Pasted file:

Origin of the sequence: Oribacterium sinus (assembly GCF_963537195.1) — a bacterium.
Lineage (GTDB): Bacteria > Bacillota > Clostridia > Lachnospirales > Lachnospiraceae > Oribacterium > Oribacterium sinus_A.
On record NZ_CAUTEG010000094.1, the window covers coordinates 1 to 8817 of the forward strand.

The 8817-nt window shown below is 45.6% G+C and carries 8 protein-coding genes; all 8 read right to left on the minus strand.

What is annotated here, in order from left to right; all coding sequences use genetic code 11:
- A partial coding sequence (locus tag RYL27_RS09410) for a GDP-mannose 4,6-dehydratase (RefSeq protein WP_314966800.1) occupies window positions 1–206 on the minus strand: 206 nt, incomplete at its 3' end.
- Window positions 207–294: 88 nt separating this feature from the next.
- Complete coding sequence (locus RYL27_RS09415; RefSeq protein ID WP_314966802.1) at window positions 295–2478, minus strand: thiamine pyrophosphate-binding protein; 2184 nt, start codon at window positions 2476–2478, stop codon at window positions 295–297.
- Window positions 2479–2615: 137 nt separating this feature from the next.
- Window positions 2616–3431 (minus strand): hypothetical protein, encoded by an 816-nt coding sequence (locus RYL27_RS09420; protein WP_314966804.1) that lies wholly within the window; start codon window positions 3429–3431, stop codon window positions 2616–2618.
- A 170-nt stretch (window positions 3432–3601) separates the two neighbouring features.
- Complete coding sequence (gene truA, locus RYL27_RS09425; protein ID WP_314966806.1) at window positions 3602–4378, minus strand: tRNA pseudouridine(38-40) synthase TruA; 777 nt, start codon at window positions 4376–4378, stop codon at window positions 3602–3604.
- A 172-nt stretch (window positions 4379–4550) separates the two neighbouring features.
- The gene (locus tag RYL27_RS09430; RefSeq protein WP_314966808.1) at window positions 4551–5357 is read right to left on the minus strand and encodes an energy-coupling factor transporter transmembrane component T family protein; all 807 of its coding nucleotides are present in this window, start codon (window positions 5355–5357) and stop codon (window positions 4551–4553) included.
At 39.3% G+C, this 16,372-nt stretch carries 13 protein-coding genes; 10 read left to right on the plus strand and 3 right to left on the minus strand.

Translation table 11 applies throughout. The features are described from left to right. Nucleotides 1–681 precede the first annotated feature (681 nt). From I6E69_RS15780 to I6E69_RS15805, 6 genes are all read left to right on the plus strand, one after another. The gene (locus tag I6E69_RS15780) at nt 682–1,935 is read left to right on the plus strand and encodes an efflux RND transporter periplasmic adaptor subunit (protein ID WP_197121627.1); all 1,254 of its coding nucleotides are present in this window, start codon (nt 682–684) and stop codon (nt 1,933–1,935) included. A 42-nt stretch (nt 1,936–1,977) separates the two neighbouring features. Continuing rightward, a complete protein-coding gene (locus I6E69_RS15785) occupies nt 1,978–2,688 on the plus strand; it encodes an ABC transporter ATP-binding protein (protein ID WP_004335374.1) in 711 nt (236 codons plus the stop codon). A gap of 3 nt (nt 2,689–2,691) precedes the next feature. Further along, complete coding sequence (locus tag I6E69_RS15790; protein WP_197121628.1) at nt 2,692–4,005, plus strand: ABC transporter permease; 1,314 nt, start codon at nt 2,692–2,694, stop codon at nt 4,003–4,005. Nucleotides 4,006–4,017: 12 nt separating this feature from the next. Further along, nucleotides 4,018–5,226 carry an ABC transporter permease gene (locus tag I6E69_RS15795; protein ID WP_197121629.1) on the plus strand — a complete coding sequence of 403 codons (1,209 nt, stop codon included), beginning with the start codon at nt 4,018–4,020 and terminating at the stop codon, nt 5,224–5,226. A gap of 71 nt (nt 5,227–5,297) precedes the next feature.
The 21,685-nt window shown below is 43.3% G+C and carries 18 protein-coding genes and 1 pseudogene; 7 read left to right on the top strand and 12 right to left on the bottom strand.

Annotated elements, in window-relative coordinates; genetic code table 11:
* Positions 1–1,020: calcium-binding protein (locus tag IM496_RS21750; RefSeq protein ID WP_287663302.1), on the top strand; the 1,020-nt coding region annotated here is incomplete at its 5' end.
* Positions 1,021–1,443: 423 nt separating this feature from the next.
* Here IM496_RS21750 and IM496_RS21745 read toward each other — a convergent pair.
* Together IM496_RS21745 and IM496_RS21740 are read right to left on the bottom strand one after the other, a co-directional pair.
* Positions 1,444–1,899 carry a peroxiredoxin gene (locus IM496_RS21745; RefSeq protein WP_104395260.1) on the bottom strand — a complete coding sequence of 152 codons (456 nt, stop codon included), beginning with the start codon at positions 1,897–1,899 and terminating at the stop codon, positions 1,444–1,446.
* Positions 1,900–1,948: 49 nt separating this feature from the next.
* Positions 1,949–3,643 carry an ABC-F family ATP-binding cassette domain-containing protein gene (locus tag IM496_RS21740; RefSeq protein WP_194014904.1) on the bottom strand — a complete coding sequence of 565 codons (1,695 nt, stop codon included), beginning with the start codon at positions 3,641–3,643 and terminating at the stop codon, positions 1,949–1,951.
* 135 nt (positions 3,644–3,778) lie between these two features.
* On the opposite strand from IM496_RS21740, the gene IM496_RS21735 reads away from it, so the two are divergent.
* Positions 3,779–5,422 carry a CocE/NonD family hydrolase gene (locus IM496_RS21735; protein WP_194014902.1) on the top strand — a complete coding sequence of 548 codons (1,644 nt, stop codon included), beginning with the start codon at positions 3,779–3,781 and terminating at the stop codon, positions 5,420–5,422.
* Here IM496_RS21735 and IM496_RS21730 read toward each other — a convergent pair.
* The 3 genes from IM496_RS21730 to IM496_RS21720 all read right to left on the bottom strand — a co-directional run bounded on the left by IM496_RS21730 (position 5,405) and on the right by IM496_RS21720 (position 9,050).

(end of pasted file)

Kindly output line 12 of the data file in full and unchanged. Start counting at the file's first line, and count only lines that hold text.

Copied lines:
- Complete coding sequence (gene truA, locus RYL27_RS09425; protein ID WP_314966806.1) at window positions 3602–4378, minus strand: tRNA pseudouridine(38-40) synthase TruA; 777 nt, start codon at window positions 4376–4378, stop codon at window positions 3602–3604.